Ex-Caroni cane farmer wins $.3m from State

For­mer pri­vate sug­ar cane farm­ers are ap­peal­ing to Prime Min­is­ter Dr Kei­th Row­ley and Plan­ning and De­vel­op­ment Min­is­ter Camille Robin­son-Reg­is to let good sense pre­vail and pay them what they are owed.

The call was made dur­ing a press con­fer­ence in Port-of-Spain on Mon­day af­ter one farmer's suc­cess in the High Court.

For­mer pri­vate cane farmer Dipc­hand Lal re­ceived a cheque for over $300,000, af­ter he chal­lenged the state for his por­tion of mon­ey which they were owed fol­low­ing the clo­sure of Ca­roni 1975 Ltd in 2007.

Lal and over 2,000 for­mer cane farm­ers have chal­lenged Gov­ern­ment over its fail­ure to pay them an out­stand­ing $103 mil­lion, which is the bal­ance from an ini­tial $130 mil­lion which the Eu­ro­pean Union (EU) and the pre­vi­ous gov­ern­ment had made avail­able to the farm­ers to help them tran­si­tion from the sug­ar in­dus­try.

Lal, 65, re­it­er­at­ed that fol­low­ing the clo­sure of the in­dus­try in 2007 they were of­fered tran­si­tion­al sup­port for their loss of earn­ings for two and a half years.

“We've had a long bat­tle with the gov­ern­ment for out­stand­ing monies that the Eu­ro­pean Union of­fered to take the farm­ers from where they were at that time to where they would like to be in the fu­ture,” he said.

In 2012, the for­mer farm­ers be­gan con­ver­sa­tions with the then Peo­ple’s Part­ner­ship gov­ern­ment through Dr Bhoe Tewarie, who was the min­is­ter of plan­ning. In 2014, the farm­ers ac­cept­ed that $130 mil­lion would be paid to some 3,000 pri­vate farm­ers from the gov­ern­ment in three parts and the first was in­stal­ment paid by the PP.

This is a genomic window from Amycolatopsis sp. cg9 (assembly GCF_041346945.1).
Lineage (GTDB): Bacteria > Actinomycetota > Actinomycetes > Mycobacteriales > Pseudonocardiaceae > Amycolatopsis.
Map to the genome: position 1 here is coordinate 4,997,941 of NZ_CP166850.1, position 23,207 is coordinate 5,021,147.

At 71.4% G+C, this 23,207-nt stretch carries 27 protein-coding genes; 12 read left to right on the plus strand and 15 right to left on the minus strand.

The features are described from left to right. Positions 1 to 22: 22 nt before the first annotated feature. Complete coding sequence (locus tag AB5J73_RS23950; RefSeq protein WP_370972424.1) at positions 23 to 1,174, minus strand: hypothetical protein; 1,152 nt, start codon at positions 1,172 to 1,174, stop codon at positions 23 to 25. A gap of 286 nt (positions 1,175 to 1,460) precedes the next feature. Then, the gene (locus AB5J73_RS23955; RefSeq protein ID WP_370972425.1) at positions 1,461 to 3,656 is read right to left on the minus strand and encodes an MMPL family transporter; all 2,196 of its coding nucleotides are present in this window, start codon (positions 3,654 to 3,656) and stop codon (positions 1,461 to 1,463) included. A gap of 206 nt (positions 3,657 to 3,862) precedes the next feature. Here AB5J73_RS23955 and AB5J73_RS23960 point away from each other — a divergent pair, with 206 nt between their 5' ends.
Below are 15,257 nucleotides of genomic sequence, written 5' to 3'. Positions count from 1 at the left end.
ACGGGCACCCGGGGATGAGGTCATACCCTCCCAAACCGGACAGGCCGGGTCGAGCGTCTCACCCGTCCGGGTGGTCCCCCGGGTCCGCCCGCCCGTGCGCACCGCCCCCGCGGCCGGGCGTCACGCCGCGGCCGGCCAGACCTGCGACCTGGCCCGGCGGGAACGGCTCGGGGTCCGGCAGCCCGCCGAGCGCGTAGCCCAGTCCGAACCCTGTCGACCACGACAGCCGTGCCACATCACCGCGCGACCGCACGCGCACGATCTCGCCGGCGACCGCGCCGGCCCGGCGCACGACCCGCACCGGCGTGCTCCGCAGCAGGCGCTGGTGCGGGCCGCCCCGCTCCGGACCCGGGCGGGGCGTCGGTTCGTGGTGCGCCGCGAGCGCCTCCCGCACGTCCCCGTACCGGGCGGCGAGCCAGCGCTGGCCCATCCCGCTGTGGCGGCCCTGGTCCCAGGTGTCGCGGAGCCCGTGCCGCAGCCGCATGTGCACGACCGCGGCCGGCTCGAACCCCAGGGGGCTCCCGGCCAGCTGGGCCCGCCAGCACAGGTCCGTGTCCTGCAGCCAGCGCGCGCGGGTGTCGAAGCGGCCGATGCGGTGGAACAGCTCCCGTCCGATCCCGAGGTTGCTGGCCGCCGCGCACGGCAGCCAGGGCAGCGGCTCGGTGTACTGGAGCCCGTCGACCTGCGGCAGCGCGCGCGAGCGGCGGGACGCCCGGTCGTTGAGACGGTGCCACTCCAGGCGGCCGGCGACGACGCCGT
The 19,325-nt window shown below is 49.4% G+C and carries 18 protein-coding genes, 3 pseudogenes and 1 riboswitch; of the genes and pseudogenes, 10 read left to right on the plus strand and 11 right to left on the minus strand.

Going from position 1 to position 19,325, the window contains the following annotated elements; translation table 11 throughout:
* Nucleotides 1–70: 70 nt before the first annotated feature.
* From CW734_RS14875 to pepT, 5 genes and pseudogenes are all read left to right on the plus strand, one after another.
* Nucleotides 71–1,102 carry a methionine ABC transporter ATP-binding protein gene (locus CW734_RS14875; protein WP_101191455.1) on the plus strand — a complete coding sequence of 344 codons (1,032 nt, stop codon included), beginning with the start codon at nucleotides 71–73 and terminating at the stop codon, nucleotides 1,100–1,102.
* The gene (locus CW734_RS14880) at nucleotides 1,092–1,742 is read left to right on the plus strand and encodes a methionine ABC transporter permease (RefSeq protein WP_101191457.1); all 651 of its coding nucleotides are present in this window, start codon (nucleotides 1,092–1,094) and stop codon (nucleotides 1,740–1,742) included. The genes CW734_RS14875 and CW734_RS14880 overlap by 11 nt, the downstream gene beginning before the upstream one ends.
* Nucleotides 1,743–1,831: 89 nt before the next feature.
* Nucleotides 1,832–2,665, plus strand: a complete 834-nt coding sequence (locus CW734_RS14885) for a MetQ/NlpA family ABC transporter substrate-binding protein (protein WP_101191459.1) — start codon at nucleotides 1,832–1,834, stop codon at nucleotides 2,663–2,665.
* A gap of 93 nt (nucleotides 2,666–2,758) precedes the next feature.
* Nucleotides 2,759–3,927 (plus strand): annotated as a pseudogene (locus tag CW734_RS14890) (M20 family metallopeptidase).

Lal said the present Gov­ern­ment kept deny­ing there was ever any mon­ey for them to col­lect. How­ev­er, af­ter both his lawyer Ger­ald Ramdeen and Tewarie "ap­plied pres­sure" on their be­half, Gov­ern­ment ad­mit­ted there was on­ly $57 mil­lion they could re­ceive.

“We did not ac­cept…our fore­fa­thers and our self, we work and we work and we toil and that mon­ey (the $130 mil­lion) was due to us,” Lal said.

“I would use this op­por­tu­ni­ty to­day to ask the Ho­n­ourable Prime Min­is­ter and Cab­i­net of this coun­try to al­low good sense to pre­vail and pay the farm­ers' mon­ey out­stand­ing to them.”

He added, “I am sad to­day be­cause this cheque that I am get­ting is on be­half of my­self and the rest of farm­ers don't have their cheque and when they get their cheque, then I'd be hap­py.”

Tewarie said Cab­i­net's uni­lat­er­al change of the ne­go­ti­at­ed agree­ment be­tween the then gov­ern­ment and the farm­ers un­der­mined the process of ne­go­ti­at­ed set­tle­ments and con­ti­nu­ity of gov­ern­ment.

He said ru­ined the cred­i­bil­i­ty of gov­ern­ment and would re­sult in few­er in­vest­ments be­ing made in the coun­try due to con­cerns from in­vestors over whether agree­ments with Gov­ern­ment would be ho­n­oured.

Ramdeen said he hopes this win sets a prece­dent for fur­ther pro­ceed­ings of a sim­i­lar na­ture.

“Every mat­ter that has been filed thus far, the Gov­ern­ment has lost,” Ramdeen said.


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